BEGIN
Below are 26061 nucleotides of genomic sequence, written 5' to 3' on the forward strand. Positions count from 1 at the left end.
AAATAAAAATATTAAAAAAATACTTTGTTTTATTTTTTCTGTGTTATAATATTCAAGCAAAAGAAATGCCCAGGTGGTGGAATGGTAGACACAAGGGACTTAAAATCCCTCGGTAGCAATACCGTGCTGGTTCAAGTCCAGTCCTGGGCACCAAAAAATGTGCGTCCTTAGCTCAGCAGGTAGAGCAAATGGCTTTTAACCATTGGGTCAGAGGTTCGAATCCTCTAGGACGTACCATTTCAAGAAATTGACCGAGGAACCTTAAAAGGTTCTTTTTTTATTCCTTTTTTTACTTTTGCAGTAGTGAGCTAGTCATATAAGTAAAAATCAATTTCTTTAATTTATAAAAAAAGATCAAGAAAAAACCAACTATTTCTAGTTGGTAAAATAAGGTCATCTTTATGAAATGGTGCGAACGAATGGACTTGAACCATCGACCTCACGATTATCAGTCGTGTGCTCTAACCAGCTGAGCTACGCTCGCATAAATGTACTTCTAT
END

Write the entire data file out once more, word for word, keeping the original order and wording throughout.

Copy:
Below are 26061 nucleotides of genomic sequence, written 5' to 3' on the forward strand. Positions count from 1 at the left end.
AAATAAAAATATTAAAAAAATACTTTGTTTTATTTTTTCTGTGTTATAATATTCAAGCAAAAGAAATGCCCAGGTGGTGGAATGGTAGACACAAGGGACTTAAAATCCCTCGGTAGCAATACCGTGCTGGTTCAAGTCCAGTCCTGGGCACCAAAAAATGTGCGTCCTTAGCTCAGCAGGTAGAGCAAATGGCTTTTAACCATTGGGTCAGAGGTTCGAATCCTCTAGGACGTACCATTTCAAGAAATTGACCGAGGAACCTTAAAAGGTTCTTTTTTTATTCCTTTTTTTACTTTTGCAGTAGTGAGCTAGTCATATAAGTAAAAATCAATTTCTTTAATTTATAAAAAAAGATCAAGAAAAAACCAACTATTTCTAGTTGGTAAAATAAGGTCATCTTTATGAAATGGTGCGAACGAATGGACTTGAACCATCGACCTCACGATTATCAGTCGTGTGCTCTAACCAGCTGAGCTACGCTCGCATAAATGTACTTCTAT